The head of NHS England has called for the Brexit campaign's pledge leaving the EU would mean more money for the health service to be honoured.
Simon Stevens said that failing to do will risk voters losing trust in politics as he warned current funding is "well short of what is needed".
Mr Stevens also said the NHS waiting list will soar to five million by 2021 unless the service is given more money.
"That's an extra million people on the waiting list. One in 10 of us waiting for an operation - the highest number ever."
On current levels of funding, improvements in cancer care or mental health would also not be possible, he added.
Mr Stevens cited the Leave campaign's controversial claim that Brexit will bring £350 million back under British control to spend on the NHS.
He did not call specifically for the figure that was emblazoned on the side of the Vote Leave bus used by key Brexiteers in the run up to the referendum.
But he insisted trust in democracy "will not be strengthened" if Chancellor Philip Hammond argues in his forthcoming Budget that economic instability caused by Brexit means he cannot promise extra cash for the NHS.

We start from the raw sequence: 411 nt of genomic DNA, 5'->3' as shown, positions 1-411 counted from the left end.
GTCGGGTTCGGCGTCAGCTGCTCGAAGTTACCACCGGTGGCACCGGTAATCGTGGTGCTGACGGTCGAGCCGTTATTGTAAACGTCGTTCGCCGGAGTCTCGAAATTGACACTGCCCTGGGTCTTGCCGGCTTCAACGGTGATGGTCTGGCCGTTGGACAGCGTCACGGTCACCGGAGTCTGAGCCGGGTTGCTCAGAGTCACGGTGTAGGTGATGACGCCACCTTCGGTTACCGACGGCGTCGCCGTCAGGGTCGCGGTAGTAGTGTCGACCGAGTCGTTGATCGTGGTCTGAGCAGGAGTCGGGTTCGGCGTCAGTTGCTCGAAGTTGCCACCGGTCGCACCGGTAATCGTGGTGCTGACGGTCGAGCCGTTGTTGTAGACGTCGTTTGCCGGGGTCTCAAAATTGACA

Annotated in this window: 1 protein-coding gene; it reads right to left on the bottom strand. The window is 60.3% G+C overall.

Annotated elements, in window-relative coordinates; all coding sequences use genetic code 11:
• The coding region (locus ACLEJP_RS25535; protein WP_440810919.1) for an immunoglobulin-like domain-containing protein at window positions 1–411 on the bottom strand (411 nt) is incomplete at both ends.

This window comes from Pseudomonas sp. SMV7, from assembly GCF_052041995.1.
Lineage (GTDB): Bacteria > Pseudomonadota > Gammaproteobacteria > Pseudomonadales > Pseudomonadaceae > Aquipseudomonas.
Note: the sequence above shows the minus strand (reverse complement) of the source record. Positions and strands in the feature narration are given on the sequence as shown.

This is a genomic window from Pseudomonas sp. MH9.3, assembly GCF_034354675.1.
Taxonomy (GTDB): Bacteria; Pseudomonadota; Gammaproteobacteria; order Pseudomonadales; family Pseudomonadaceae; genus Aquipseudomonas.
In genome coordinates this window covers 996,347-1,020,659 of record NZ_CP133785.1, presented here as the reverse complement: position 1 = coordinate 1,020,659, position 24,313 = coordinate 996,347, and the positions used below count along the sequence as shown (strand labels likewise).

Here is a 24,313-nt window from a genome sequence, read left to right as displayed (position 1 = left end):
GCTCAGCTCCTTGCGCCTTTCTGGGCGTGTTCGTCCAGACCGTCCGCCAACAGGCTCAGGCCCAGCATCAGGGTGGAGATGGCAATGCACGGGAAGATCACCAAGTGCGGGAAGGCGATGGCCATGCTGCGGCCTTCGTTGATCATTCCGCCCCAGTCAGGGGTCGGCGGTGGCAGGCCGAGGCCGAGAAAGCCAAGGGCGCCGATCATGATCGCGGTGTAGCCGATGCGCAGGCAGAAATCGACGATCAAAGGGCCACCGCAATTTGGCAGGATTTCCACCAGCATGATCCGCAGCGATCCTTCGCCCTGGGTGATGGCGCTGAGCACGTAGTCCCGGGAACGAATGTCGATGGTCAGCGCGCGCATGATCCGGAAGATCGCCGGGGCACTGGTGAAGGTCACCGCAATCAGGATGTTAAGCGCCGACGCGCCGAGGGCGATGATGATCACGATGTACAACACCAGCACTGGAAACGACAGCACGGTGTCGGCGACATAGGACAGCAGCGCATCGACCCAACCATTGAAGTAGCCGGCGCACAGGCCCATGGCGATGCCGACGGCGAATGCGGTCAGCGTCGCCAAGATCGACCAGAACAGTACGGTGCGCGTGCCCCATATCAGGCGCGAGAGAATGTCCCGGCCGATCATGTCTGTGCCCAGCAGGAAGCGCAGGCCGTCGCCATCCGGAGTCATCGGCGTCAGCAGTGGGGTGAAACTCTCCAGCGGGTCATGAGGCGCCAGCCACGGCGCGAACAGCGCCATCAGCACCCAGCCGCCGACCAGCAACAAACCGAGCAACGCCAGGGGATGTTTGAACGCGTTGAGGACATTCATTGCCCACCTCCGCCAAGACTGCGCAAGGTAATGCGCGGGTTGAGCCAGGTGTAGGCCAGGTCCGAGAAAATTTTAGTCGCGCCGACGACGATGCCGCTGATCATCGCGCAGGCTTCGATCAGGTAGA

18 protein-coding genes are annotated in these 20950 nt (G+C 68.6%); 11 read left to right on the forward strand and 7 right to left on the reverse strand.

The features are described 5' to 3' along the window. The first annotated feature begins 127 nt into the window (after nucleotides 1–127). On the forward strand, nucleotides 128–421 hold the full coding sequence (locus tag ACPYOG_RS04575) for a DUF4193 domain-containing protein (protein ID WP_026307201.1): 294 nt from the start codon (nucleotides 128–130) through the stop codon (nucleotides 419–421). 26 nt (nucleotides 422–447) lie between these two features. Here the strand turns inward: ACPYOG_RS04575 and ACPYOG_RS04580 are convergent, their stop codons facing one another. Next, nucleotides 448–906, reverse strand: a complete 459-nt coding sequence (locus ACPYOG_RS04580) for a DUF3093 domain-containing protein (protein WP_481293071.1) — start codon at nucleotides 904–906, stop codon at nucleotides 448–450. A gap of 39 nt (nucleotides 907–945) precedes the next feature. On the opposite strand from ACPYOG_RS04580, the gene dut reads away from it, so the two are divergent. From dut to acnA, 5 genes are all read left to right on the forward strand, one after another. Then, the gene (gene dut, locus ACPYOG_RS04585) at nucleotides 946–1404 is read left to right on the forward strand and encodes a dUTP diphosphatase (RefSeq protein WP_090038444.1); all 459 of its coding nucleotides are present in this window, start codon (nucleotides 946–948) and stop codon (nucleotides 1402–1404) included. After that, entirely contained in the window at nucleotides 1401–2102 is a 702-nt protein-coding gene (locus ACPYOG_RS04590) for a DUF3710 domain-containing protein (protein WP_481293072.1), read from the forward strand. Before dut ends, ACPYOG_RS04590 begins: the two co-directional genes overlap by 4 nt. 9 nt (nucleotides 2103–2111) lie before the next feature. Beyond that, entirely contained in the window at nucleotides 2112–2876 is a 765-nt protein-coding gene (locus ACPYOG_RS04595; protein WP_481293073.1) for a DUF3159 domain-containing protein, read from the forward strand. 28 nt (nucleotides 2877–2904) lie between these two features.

Speaking at the NHS Providers conference in Birmingham, Mr Stevens said: "The NHS wasn't on the ballot paper, but it was on the Battle Bus. Vote Leave for a better funded health service - £350 million a week."
He also quoted Vote Leave campaign director Dominic Cummings' analysis that Britain would have voted to Remain in the EU without the pledge.
"Rather than our criticising these clear Brexit funding commitments to NHS patients - promises entered into by Cabinet ministers and by MPs - the public want to see them honoured," he added.
"By the end of the NHS's next financial year - March 2019 - the United Kingdom will have left the European Union.
"Trust in democratic politics will not be strengthened if anyone now tries to argue: 'You voted Brexit, partly for a better funded health service. But precisely because of Brexit, you now can't have one.'
The Health Foundation, The King's Fund and the Nuffield Trust carried out as joint analysis of NHS finances in England and say funding will be at one of the lowest rates in its history next year.